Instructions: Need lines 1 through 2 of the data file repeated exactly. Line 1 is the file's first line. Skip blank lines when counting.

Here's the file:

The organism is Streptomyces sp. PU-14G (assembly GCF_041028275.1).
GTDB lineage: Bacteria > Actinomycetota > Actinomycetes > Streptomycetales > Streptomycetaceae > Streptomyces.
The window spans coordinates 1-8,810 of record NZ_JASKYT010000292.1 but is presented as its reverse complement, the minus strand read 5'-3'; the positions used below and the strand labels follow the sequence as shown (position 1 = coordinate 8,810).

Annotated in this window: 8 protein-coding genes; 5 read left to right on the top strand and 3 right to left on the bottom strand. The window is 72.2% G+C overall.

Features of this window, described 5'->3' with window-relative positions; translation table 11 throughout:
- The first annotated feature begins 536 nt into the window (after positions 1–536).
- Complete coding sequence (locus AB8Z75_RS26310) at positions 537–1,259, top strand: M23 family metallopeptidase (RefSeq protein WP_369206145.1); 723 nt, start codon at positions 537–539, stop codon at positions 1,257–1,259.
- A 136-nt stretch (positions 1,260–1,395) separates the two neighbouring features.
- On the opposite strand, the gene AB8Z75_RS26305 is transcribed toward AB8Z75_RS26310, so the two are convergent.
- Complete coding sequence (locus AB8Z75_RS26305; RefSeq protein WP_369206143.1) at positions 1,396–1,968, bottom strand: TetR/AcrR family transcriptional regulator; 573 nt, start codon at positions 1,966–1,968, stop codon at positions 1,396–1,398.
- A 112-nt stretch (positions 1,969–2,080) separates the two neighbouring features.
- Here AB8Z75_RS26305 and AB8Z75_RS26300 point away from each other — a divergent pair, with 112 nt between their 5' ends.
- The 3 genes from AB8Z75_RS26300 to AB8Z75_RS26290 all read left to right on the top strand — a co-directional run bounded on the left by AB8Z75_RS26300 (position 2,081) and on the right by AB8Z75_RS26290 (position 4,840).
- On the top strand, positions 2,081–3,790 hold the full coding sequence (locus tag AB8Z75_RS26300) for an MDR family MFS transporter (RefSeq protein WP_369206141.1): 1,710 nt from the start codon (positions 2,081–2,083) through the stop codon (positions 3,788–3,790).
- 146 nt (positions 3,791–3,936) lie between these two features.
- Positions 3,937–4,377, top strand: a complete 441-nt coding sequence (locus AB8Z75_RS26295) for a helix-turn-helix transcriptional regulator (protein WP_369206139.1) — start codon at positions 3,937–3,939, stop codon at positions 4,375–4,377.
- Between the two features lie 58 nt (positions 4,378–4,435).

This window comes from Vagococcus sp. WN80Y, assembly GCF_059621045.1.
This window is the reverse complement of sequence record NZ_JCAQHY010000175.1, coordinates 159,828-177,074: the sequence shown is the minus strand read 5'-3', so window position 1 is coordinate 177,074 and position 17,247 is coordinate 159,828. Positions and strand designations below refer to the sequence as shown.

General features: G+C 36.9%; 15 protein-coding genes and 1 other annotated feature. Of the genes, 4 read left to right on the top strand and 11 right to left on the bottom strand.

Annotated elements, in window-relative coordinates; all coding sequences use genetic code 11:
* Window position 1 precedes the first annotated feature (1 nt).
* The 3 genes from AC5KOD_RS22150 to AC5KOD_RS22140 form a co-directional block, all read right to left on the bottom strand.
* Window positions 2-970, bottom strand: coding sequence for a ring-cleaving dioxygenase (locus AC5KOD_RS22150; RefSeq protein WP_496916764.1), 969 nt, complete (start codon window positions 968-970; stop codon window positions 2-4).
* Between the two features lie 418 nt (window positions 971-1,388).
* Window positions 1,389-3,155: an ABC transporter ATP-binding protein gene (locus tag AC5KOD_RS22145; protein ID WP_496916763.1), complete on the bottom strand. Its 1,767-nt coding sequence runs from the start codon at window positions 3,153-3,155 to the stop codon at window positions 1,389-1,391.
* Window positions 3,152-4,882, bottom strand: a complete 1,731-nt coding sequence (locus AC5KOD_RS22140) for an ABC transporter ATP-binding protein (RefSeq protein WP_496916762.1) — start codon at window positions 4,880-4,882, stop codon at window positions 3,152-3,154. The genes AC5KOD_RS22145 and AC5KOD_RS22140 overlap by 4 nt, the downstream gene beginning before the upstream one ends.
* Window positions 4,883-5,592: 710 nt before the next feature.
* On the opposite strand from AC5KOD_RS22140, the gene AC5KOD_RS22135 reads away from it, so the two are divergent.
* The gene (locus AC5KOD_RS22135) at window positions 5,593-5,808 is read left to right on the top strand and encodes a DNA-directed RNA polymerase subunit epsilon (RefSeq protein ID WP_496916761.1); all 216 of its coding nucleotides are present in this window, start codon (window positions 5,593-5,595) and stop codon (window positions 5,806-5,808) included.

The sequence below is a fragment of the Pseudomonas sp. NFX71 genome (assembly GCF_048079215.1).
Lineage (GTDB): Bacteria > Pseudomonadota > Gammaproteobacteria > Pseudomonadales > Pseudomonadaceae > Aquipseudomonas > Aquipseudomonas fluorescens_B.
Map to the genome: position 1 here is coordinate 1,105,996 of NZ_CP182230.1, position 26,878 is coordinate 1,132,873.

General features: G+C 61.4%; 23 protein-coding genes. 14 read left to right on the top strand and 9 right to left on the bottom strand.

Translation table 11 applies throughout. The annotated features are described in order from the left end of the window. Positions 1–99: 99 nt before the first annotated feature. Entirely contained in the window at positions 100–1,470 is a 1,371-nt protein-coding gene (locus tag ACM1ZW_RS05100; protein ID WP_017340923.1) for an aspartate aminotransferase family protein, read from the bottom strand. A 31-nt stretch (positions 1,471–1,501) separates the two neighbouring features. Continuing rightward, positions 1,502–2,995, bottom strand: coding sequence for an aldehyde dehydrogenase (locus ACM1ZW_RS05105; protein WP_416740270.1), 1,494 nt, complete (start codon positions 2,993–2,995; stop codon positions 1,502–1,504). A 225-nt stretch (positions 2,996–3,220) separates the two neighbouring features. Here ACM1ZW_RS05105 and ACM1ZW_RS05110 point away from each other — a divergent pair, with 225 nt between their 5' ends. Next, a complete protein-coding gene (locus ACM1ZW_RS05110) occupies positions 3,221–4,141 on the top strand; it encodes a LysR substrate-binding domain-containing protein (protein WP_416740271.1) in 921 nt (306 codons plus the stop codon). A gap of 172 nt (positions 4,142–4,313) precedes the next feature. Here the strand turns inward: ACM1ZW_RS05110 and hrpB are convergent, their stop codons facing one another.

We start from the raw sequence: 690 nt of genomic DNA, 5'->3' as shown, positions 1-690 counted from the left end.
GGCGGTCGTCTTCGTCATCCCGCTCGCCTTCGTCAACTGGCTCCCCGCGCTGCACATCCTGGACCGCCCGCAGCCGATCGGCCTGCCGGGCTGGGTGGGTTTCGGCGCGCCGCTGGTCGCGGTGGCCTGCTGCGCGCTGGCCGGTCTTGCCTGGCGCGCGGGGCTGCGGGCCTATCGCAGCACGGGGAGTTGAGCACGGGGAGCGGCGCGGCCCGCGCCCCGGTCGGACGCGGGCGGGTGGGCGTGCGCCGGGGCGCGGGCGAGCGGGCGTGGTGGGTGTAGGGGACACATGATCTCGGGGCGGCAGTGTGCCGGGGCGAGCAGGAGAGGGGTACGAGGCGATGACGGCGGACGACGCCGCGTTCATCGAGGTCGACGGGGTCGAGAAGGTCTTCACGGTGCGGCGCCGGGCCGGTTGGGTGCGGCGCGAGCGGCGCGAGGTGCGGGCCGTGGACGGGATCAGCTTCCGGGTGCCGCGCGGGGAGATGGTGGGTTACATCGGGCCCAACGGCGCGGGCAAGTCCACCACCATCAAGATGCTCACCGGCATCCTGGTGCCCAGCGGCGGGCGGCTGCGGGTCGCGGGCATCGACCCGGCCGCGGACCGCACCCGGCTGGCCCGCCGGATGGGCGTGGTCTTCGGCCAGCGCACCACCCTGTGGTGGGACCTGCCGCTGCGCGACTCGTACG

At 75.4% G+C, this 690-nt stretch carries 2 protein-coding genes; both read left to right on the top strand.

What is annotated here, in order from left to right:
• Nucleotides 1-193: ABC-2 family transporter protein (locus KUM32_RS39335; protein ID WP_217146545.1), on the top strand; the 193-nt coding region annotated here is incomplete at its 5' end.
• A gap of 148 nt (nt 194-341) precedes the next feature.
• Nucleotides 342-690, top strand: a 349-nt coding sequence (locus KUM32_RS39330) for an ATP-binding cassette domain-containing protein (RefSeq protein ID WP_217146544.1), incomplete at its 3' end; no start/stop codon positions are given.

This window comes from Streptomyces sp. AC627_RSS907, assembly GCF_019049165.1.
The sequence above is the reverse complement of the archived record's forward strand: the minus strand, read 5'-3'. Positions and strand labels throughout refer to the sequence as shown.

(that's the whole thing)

The organism is Streptomyces sp. PU-14G (assembly GCF_041028275.1).
GTDB lineage: Bacteria > Actinomycetota > Actinomycetes > Streptomycetales > Streptomycetaceae > Streptomyces.